|Publication number||US4328298 A|
|Application number||US 06/052,514|
|Publication date||May 4, 1982|
|Filing date||Jun 27, 1979|
|Priority date||Jun 27, 1979|
|Also published as||DE3019856A1|
|Publication number||052514, 06052514, US 4328298 A, US 4328298A, US-A-4328298, US4328298 A, US4328298A|
|Inventors||James F. Nester|
|Original Assignee||The Perkin-Elmer Corporation|
|Export Citation||BiBTeX, EndNote, RefMan|
|Patent Citations (6), Referenced by (12), Classifications (34)|
|External Links: USPTO, USPTO Assignment, Espacenet|
This invention relates to masks used in lithography and, more particularly, to a method of making a mask which can be used for X-ray lithography.
In the manufacture of integrated semiconductor circuits, various types of lithography are used in order to expose a photoresist which is deposited on the semiconductor wafer. With requirements for miniaturization and placing more devices on a given chip, lithography has progressed towards shorter wavelengths. Shorter wavelengths are necessary in order to obtain good resolution and small size. Thus, there has been a progression from optical lithography utilizing the visible spectrum to ultraviolet lithography and, more recently, to X-ray lithography. X-rays have a particularly short wavelength and permit particularly fine features to be defined. In such lithography, a mask having the desired pattern thereon is interposed between the source of radiation, for example, UV or X-ray, and a semiconductor substrate coated with the resist on which the pattern is to be exposed. The mask must result in good definition of the lines being exposed, with the masked area being opaque to the radiation being used and the mask substrate being transparent to that radiation. Because of the small line widths which it is desired to achieve in X-ray lithography, the making of a mask which will provide good resolution becomes a problem.
The typical material used as an absorber on masks used in X-ray lithography is gold. Although other elements exhibit an increase in soft X-ray absorption, gold is notably easier to work with. Two methods that have been employed in the prior art are electroplating and evaporation/liftoff. Since certain of the mask substrates desired to be used in X-ray lithography are non-conductive, electroplating would be quite difficult. The evaporation/liftoff technique is described in co-pending application Ser. No. 107,744 now abandoned, filed 12-26-79, of D. W. Buckley and assigned to the same assignee as the present invention. It is a useful technique but has been found to be inapplicable for the manufacture of masks containing features smaller than one micron in size.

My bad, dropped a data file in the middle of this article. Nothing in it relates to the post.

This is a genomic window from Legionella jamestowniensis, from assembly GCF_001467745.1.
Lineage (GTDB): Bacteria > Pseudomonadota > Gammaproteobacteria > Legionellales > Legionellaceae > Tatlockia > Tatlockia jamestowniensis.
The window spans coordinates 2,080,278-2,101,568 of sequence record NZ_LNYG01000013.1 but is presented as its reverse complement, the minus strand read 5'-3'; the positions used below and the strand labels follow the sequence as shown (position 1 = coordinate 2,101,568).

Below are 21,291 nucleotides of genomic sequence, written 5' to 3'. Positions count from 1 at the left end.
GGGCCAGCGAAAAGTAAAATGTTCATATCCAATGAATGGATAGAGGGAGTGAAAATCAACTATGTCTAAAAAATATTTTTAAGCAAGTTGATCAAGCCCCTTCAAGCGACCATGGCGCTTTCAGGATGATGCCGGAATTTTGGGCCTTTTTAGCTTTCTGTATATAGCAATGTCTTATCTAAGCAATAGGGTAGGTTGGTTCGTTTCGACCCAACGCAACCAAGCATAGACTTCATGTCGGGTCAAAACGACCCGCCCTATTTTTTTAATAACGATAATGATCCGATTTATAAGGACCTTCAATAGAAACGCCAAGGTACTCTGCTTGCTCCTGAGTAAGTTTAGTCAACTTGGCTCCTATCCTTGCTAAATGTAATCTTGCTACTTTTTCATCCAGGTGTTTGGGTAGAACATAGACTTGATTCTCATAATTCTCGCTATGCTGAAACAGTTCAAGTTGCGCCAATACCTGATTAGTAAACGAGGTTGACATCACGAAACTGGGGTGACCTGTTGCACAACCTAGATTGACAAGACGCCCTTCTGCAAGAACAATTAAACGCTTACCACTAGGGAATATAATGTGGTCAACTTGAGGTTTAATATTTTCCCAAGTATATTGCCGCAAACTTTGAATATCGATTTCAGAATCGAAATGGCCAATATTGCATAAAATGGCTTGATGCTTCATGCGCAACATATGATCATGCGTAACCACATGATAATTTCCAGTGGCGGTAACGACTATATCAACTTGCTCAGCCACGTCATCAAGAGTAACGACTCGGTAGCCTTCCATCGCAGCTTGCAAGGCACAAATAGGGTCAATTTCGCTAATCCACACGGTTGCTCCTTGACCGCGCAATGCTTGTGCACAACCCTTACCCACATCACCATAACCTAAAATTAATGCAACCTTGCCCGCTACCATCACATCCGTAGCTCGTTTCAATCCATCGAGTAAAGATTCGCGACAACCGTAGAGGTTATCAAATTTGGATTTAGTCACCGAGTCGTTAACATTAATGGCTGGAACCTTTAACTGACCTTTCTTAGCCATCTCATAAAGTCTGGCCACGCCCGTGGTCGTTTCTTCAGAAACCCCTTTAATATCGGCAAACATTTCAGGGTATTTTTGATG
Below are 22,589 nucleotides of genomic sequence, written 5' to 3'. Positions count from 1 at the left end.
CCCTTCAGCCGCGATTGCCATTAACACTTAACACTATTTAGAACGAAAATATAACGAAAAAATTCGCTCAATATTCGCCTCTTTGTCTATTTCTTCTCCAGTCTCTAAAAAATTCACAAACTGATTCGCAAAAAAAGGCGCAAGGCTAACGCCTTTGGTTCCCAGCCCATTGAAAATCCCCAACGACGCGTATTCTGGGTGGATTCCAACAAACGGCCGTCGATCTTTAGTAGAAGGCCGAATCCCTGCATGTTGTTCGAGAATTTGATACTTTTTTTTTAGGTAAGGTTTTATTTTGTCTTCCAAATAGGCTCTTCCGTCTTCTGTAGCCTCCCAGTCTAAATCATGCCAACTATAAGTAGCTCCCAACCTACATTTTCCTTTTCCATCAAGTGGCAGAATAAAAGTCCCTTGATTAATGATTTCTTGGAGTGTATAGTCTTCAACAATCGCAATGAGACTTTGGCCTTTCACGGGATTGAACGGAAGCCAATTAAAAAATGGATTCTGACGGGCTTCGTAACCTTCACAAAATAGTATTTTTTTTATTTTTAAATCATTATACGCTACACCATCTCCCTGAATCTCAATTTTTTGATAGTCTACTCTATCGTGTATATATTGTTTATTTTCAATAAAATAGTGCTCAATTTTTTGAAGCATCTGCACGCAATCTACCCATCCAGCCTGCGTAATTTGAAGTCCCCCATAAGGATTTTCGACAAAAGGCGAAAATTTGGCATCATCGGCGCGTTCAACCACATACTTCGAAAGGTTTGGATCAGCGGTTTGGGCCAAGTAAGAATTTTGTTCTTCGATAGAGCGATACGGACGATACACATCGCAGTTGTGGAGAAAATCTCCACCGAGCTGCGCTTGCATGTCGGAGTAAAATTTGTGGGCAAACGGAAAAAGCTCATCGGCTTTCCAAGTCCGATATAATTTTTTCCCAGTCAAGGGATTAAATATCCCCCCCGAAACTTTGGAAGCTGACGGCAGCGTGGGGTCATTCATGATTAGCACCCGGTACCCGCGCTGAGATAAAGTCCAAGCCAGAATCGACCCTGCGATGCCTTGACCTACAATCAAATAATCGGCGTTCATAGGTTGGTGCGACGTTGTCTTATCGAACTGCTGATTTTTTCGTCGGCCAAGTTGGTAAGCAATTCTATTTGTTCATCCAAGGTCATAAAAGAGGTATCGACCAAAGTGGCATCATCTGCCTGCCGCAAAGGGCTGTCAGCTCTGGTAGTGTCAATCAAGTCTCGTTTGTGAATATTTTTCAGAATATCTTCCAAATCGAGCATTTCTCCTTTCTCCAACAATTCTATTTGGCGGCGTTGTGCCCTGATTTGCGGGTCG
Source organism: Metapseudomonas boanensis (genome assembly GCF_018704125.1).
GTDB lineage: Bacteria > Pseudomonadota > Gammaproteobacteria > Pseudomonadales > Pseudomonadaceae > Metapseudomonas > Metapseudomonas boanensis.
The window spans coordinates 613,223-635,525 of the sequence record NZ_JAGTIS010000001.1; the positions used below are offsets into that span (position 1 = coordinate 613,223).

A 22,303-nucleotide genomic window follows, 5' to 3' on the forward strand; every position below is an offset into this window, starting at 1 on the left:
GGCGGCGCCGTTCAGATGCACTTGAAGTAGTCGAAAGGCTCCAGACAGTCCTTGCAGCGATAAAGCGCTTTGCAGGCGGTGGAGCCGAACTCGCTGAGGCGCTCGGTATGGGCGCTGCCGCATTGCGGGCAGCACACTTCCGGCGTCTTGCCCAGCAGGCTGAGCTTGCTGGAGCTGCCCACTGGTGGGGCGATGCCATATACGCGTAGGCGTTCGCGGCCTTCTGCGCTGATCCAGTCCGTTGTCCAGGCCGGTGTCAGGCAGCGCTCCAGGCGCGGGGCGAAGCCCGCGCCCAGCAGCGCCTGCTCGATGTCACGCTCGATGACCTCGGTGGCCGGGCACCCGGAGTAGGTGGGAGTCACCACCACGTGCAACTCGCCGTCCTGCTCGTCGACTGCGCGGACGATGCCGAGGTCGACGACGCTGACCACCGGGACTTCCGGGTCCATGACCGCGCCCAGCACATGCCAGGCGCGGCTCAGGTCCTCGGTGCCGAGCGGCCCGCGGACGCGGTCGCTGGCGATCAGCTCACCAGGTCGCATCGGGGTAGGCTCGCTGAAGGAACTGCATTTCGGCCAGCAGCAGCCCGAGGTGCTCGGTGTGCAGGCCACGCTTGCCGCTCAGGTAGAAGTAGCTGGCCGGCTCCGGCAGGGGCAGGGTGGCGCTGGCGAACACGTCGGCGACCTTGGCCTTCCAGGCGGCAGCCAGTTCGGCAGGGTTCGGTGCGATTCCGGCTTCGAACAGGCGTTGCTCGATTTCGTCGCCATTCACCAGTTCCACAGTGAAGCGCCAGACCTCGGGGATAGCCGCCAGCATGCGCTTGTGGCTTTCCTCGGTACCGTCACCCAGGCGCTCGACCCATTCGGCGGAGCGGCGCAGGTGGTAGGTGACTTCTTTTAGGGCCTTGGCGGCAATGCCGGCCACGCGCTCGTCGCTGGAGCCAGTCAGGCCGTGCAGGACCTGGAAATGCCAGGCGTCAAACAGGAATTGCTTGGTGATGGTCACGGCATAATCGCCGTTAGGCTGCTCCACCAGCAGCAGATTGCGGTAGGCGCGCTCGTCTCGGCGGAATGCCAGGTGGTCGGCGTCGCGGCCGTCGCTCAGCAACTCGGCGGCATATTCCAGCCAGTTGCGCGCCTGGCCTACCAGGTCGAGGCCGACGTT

In a paper entitled "Electroless Gold Metallization for Polyvinylidene Fluoride Films", 125 Journal Electrochemical Society 522, April 1978, by L. M. Schiavone, there is described a technique for plating plastic film. As pointed out in that article, several important steps must be followed--namely, cleaning, sensitizing, activating, plating, and post cleaning. The author points out that cleaning is probably the most important step. After cleaning, the film is sensitized by immersing it in a bath of photosensitive salts. The film is then exposed. Thereafter, the film is immersed in a solution of a catalyst which will react with the activator chemicals. As pointed out by the author, palladium is an excellent catalyst for gold and he discloses a palladium chloride, acetic acid bath. After rinsing, the prepared film is immersed in a cyanide based gold plating bath where gold plates preferentially on the palladium catalyst. It has been observed that the gold deposited by this complex process adheres poorly to the substrate, an effect believed to be related to the thoroughness of the initial substrate cleaning.
Accordingly, it is an object of the present invention to provide a method for manufacturing a mask for X-ray lithography employing a substrate which may be non-conductive and forming thereon an X-ray absorbing gold pattern, the gold having an improved adherence to the substrate and being capable of defining features having dimensions of less than 1 micron. The manner in which this and other objects are achieved will be apparent from the following description and appended claims.
A method of making a lithography mask which comprises providing a substrate which is transparent to the radiation to be used in the lithography process and depositing on the substrate a thin first layer of a metal suitable for electroless plating. The thin first layer of metal is then covered with a layer of photoresist and the photoresist is exposed through a master mask to expose areas at which lithographic radiation absorption is desired. The photoresist is then developed to uncover the thin first metal layer in the exposed areas. Thereafter, the substrate is immersed in an electroless metal plating bath whereby a relatively thick second layer of the metal is preferentially precipitated onto the uncovered areas of the first metal layer. The plated substrate is then removed from the bath and cleaned of the photoresist.
FIG. 1 is a cross section, greatly enlarged, illustrating an initial step in manufacturing a mask by the method of the invention;
FIG. 2 is a view similar to FIG. 1 illustrating a further step in the method of the invention;